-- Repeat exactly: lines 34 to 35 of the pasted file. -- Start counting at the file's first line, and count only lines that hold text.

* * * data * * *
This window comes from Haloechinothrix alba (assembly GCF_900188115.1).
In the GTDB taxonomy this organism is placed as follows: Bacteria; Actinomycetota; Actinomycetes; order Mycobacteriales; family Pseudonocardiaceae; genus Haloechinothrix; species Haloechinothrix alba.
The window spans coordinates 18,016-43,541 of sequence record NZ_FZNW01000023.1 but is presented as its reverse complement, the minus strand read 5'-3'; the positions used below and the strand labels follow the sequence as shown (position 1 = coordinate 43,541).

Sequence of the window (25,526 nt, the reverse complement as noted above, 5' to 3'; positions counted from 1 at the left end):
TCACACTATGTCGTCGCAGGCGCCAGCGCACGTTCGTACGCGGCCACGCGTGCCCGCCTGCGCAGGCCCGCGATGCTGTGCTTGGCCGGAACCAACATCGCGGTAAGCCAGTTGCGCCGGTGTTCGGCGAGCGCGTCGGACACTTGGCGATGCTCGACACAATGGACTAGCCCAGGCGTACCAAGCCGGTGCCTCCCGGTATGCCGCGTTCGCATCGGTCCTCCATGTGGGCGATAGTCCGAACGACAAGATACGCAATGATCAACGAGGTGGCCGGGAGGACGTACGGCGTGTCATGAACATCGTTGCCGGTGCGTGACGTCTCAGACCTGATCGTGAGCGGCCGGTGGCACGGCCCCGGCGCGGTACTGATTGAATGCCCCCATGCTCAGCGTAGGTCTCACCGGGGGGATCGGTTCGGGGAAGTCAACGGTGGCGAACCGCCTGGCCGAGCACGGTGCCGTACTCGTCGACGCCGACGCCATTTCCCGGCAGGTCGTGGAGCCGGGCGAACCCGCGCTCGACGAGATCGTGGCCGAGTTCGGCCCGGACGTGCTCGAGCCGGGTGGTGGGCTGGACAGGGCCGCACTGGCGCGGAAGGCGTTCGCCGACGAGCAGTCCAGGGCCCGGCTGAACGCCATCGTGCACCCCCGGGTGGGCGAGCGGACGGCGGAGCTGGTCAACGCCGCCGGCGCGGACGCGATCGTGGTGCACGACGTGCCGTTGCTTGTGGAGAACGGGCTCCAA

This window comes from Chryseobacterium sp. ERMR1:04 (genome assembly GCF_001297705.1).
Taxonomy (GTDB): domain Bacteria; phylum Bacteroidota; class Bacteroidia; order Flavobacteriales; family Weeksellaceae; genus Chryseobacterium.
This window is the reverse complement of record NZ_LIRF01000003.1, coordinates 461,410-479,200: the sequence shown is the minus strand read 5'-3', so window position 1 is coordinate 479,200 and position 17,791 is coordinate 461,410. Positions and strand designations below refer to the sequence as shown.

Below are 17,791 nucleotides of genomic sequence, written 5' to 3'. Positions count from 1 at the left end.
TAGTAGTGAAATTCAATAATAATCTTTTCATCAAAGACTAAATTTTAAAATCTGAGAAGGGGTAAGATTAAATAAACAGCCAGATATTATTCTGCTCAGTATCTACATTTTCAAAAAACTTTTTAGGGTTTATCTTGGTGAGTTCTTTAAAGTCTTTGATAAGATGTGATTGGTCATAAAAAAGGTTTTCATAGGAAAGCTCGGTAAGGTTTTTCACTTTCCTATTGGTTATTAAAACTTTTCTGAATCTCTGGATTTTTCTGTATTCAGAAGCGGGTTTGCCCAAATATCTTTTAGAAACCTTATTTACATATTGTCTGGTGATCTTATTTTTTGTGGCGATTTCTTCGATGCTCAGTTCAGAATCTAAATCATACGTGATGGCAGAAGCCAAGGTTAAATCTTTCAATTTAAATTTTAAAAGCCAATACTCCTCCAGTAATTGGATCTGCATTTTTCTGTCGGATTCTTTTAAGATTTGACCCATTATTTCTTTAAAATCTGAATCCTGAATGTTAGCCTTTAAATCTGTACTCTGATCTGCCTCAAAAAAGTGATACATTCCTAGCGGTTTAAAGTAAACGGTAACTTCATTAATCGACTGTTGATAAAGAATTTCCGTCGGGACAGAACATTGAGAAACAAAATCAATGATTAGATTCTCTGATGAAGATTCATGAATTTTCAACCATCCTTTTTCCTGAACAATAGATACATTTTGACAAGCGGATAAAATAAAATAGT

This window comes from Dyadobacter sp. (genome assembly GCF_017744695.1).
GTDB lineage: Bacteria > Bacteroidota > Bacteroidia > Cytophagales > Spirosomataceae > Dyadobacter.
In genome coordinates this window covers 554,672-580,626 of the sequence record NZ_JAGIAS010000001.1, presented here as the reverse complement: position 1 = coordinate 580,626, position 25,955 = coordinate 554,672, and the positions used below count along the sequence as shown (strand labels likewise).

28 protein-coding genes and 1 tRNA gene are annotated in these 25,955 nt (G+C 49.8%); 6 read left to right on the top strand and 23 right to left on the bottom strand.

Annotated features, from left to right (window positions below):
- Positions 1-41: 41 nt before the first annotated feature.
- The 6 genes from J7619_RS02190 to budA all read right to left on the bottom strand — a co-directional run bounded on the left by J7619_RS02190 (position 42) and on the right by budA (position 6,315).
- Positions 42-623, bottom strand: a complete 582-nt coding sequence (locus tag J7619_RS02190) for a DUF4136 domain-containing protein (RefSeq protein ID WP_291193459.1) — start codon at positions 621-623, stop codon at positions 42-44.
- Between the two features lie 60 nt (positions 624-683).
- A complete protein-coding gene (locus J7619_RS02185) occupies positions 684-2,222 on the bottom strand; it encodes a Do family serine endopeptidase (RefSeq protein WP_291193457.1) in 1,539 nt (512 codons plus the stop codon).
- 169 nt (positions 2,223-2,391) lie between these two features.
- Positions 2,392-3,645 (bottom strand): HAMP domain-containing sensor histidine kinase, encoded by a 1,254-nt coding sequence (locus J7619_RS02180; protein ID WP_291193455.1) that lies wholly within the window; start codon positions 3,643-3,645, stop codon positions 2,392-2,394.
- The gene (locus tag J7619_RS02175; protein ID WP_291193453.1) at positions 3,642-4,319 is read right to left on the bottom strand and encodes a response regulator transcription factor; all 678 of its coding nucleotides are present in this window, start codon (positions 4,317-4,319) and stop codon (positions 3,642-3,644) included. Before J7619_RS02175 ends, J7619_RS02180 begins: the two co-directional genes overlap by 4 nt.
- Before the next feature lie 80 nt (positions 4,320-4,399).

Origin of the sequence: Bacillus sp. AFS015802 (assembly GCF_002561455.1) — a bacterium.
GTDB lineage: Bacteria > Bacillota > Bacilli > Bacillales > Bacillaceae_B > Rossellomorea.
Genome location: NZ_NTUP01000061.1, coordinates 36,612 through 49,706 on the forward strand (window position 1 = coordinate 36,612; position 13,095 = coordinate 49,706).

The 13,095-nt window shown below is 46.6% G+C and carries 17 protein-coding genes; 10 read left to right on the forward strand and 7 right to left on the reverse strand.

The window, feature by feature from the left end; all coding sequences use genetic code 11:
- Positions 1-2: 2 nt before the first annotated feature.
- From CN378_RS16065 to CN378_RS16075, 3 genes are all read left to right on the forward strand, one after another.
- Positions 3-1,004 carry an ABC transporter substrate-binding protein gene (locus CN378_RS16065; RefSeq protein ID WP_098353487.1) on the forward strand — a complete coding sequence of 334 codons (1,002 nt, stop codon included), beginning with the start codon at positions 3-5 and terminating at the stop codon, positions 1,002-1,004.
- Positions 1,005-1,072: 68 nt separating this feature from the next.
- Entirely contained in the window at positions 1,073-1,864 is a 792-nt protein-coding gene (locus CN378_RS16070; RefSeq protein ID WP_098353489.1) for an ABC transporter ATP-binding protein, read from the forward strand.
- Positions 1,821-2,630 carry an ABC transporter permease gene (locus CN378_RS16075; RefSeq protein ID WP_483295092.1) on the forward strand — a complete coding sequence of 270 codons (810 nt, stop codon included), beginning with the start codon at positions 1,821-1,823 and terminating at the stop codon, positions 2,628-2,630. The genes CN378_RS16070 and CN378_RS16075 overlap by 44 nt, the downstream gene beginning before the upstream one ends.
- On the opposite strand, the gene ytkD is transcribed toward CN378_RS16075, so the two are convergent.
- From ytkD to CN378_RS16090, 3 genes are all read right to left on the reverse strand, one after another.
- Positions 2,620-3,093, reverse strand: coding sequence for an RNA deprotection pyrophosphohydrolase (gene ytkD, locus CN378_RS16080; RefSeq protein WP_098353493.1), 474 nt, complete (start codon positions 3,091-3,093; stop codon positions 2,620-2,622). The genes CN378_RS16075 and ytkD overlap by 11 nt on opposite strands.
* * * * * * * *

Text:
- Entirely contained in the window at positions 1,073-1,864 is a 792-nt protein-coding gene (locus CN378_RS16070; RefSeq protein ID WP_098353489.1) for an ABC transporter ATP-binding protein, read from the forward strand.
- Positions 1,821-2,630 carry an ABC transporter permease gene (locus CN378_RS16075; RefSeq protein ID WP_483295092.1) on the forward strand — a complete coding sequence of 270 codons (810 nt, stop codon included), beginning with the start codon at positions 1,821-1,823 and terminating at the stop codon, positions 2,628-2,630. The genes CN378_RS16070 and CN378_RS16075 overlap by 44 nt, the downstream gene beginning before the upstream one ends.